# Bounded function

A schematic illustration of a bounded function (red) and an unbounded one (blue). Intuitively, the graph of a bounded function stays within a horizontal band, while the graph of an unbounded function does not.

In mathematics, a function f defined on some set X with real or complex values is called bounded, if the set of its values is bounded. In other words, there exists a real number M such that

for all x in X. A function that is not bounded is said to be unbounded.

Sometimes, if f(x) ≤ A for all x in X, then the function is said to be bounded above by A. On the other hand, if f(x) ≥ B for all x in X, then the function is said to be bounded below by B.

The concept should not be confused with that of a bounded operator.

An important special case is a bounded sequence, where X is taken to be the set N of natural numbers. Thus a sequence f = (a0, a1, a2, ...) is bounded if there exists a real number M such that

for every natural number n. The set of all bounded sequences, equipped with a vector space structure, forms a sequence space.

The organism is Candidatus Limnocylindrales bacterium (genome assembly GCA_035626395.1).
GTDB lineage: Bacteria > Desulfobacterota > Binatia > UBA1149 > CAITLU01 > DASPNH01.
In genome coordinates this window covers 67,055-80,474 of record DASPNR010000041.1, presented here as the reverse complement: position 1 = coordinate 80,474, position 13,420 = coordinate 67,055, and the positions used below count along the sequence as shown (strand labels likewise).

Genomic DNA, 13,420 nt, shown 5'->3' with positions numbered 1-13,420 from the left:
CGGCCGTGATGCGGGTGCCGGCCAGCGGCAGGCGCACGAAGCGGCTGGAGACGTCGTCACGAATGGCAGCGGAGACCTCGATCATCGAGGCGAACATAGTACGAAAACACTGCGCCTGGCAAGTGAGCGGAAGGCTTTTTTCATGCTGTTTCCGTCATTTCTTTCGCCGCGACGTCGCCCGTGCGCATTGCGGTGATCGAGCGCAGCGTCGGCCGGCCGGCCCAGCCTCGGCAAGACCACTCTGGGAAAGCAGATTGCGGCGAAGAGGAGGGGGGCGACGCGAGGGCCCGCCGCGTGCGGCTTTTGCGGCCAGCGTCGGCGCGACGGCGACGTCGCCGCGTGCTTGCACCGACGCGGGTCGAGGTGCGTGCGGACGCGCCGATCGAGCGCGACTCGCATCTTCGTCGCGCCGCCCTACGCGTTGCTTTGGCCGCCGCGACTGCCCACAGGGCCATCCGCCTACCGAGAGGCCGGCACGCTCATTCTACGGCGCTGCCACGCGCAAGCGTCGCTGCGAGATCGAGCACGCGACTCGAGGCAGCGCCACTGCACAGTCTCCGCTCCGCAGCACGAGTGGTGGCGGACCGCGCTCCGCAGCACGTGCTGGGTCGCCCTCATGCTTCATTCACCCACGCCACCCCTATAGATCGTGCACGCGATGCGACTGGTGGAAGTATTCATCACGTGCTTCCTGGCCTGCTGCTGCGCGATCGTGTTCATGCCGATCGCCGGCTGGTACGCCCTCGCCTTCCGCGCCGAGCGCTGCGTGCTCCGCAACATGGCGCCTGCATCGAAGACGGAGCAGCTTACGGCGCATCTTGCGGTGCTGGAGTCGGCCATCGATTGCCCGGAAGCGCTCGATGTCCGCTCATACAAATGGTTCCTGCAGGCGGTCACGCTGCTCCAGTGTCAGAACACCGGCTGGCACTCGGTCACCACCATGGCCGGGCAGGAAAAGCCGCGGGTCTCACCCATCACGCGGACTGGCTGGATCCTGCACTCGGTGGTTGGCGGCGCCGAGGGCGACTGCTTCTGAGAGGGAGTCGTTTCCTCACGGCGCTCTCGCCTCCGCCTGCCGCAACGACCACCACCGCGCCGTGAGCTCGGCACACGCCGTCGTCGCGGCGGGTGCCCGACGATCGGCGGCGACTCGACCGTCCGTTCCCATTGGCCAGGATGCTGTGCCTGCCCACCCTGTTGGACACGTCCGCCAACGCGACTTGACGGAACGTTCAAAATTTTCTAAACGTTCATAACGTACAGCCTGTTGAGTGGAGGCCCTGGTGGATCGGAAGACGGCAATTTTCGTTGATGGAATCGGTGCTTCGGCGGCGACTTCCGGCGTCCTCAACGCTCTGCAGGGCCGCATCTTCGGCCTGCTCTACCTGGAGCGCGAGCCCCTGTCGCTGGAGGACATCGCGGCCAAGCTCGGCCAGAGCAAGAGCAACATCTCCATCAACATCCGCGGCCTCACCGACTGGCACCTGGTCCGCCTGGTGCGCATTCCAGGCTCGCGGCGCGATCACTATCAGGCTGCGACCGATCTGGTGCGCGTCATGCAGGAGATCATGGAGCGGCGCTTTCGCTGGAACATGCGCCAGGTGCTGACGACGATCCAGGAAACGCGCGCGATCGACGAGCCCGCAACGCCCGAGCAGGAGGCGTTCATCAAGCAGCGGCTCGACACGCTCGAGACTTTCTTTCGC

This definition can be extended to functions taking values in a metric space Y. Such a function f defined on some set X is called bounded if for some a in Y there exists a real number M such that its distance function d ("distance") is less than M, i.e.

for all x in X.

If this is the case, there is also such an M for each other a, by the triangle inequality.

## Examples

• The function f : RR defined by f(x) = sin(x) is bounded. The sine function is no longer bounded if it is defined over the set of all complex numbers.
• The function
defined for all real x except for −1 and 1 is unbounded. As x gets closer to −1 or to 1, the values of this function get larger and larger in magnitude. This function can be made bounded if one considers its domain to be, for example, [2, ∞) or (−∞, −2].
• The function
defined for all real x is bounded.